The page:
Current research seems to show that the strongest anticancer benefits of whole grains are against colorectal cancer, a very common type of cancer.

Moreover, several health benefits related to fiber, such as its prebiotic role, may help lower your cancer risk. Study 1, Study 2

Finally, other components found in whole grains, like phytic acid, phenolic acids, and saponins, might slow the development of cancer. Study 1

9. Linked to a reduced risk of premature death

When your risk of chronic illnesses is lower it automatically reduces the risk of a premature death aswell.

In fact, one study found that consuming whole grains specifically decreased the risk of death from heart disease and any other cause.

The study took into account data from two large cohort studies and made adjustments for other factors likely to cause death rates such as smoking habits, body weight, and overall bad eating habits.

The findings suggested that for every 1-ounce or 28g (grams) serving of whole grains consumed, the risk of death was reduced by 5%.

Whole grains are not for everyone

Although whole grains are beneficial for the majority of people, they may not be suitable for everyone under all circumstances.

Celiac disease and gluten sensitivity

Wheat, barley, and rye are known to contain gluten, a form of protein to which some individuals have an intolerance or an allergy.

Having celiac disease or a gluten allergy, or gluten sensitivity, can trigger a variety of symptoms, including but not limited to fatigue, digestive issues, and joint pain.

Gluten-free whole grains like buckwheat, rice, oats, and amaranth are typically fine for most people with these conditions.

However, there are those who may find it challenging to digest any variety of grain which is causing them to experience digestive problems and other associated symptoms.

Irritable bowel syndrome

Certain grains, such as wheat, are rich in short-chain carbohydrates known as FODMAPs. These can cause problems in people suffering from irritable bowel syndrome (IBS), which is a very common condition.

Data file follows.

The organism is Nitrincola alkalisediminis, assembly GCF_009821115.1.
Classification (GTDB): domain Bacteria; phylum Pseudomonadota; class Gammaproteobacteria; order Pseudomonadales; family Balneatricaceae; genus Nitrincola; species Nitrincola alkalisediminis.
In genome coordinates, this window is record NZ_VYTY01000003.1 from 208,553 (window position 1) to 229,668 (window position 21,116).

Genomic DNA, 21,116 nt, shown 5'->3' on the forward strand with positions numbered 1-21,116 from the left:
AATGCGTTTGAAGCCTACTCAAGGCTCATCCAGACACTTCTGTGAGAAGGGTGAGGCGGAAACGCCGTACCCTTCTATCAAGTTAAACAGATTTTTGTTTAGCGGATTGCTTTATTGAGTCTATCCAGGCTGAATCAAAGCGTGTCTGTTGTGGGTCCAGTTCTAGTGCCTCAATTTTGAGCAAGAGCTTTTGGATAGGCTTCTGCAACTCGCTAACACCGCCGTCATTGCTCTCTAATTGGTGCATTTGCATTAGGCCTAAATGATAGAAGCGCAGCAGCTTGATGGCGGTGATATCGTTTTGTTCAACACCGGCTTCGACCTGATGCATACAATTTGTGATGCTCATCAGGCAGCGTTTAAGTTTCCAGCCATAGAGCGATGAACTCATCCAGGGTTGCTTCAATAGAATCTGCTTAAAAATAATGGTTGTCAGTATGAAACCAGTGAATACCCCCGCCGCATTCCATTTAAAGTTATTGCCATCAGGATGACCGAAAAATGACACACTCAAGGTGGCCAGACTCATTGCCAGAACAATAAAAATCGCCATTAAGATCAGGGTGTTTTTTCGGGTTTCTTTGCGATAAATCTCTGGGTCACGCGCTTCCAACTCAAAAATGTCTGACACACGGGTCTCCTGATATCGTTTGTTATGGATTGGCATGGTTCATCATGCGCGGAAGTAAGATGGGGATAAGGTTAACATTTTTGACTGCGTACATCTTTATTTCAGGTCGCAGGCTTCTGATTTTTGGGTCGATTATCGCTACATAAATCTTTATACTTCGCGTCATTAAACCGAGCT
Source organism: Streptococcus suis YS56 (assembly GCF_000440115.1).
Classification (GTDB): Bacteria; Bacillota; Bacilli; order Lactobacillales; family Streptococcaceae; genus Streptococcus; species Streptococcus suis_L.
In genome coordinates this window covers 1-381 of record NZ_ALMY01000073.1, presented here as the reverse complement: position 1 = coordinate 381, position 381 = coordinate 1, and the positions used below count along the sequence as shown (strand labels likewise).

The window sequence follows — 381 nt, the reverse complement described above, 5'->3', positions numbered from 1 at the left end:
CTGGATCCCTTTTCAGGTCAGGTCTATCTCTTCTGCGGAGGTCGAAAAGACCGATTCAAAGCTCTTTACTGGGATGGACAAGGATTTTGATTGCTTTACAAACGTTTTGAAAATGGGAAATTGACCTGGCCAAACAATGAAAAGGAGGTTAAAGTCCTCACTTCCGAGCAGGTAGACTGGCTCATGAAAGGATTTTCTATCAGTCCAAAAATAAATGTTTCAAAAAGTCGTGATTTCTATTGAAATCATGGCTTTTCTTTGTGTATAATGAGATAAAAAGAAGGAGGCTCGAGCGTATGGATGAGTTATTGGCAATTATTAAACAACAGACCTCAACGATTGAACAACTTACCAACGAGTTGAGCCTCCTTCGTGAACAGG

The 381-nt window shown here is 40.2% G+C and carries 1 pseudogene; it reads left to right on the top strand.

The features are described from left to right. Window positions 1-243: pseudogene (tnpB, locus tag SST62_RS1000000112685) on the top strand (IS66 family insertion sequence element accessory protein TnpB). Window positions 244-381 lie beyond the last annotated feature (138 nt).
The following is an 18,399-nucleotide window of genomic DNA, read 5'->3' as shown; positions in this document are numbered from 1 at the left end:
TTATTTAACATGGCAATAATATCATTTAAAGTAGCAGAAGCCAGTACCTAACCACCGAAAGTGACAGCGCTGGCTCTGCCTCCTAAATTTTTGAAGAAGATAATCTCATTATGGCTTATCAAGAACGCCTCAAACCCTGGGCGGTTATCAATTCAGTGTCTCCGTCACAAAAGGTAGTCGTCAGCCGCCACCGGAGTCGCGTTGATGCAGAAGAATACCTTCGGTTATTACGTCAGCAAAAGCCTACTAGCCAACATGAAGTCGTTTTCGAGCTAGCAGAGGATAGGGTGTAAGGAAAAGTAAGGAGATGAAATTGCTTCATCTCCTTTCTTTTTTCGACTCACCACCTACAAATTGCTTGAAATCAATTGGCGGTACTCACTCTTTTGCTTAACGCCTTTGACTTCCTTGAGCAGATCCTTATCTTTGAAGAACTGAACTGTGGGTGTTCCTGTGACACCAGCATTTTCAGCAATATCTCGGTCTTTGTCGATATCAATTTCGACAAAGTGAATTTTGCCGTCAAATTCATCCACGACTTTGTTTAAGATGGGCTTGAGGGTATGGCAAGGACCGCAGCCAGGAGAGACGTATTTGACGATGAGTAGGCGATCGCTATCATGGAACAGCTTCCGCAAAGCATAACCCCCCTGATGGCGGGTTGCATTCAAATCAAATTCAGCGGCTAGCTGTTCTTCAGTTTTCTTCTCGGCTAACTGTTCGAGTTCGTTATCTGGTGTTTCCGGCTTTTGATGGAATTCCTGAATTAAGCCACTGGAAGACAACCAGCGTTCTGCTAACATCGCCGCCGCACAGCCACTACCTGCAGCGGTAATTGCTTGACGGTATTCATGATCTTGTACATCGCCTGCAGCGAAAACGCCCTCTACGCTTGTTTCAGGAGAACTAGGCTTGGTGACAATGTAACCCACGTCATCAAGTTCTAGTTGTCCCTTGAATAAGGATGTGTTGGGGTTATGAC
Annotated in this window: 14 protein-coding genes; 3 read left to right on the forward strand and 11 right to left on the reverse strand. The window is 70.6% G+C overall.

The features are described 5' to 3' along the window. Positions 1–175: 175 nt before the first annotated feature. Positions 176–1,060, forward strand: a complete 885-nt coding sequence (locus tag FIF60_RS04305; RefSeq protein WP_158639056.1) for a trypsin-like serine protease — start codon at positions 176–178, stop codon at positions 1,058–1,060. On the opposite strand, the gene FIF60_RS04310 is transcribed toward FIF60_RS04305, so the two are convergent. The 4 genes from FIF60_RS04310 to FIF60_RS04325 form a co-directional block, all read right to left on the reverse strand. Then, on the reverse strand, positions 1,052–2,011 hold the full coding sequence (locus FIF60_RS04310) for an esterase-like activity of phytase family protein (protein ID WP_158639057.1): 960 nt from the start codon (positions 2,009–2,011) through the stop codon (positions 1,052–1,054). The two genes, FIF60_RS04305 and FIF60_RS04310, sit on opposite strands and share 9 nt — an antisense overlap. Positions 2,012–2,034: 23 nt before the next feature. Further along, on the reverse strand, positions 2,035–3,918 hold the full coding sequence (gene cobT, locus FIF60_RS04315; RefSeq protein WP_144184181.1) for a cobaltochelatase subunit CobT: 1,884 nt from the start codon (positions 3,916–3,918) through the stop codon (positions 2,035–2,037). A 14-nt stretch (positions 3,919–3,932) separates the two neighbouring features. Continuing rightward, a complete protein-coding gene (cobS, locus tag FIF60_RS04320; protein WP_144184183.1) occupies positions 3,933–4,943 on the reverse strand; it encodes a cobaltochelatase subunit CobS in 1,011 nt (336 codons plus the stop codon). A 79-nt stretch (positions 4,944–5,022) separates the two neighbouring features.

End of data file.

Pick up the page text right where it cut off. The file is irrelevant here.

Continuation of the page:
How to incorporate whole grains into your diet

Adding whole grains into your diet can be achieved in numerous ways.

An easy approach is to substitute refined grains in your diet with their whole-grain alternatives.

For example, if your kitchen cupboard frequently has white pasta, consider replacing it with pasta made from 100% whole wheat or another whole grain. Do the same for bread and cereal.

Always review the ingredients list to make sure if a product is actually made from whole grains.

Look for specific words such as “whole” in front of different types of grains. If it only states “wheat” rather than “whole wheat,” it’s not a whole grain. Avoid it.

You can also enhance your diet by trying new whole grains, like quinoa, in case you haven’t tried it before..

Here are some suggestions on how to add whole grains into your meals:

  • Cook a warm bowl of oatmeal or other grain-based porridge.
  • Add buckwheat groats to your cereal or yogurt.
  • Enjoy a healthy snack of air-popped popcorn.
  • Make polenta using whole-grain cornmeal.
  • Replace white rice with brown rice, or substitute it with an alternative whole grain like quinoa or farro.
  • Add barley into your vegetable soups.
  • Try using whole-grain flours, such as whole-wheat pastry flour, for your baking needs.
  • Use stone-ground corn tortillas over white ones when making tacos.


Consuming whole grains offers a wide range of health benefits.

Eating whole grains on a regular basis can potentially lower your risk of heart disease, type 2 diabetes, and obesity. This is mostly true when you replace refined grains in your diet.

Furthermore, high fiber foods like whole grains greatly improve your digestive health, although people with gluten intolerance should avoid wheat, barley, and rye.

To improve your overall well-being and for optimal health, it is recommended to add whole grains into your daily meals. Whole-grain breakfast cereals like steel-cut oatmeal are a very popular option.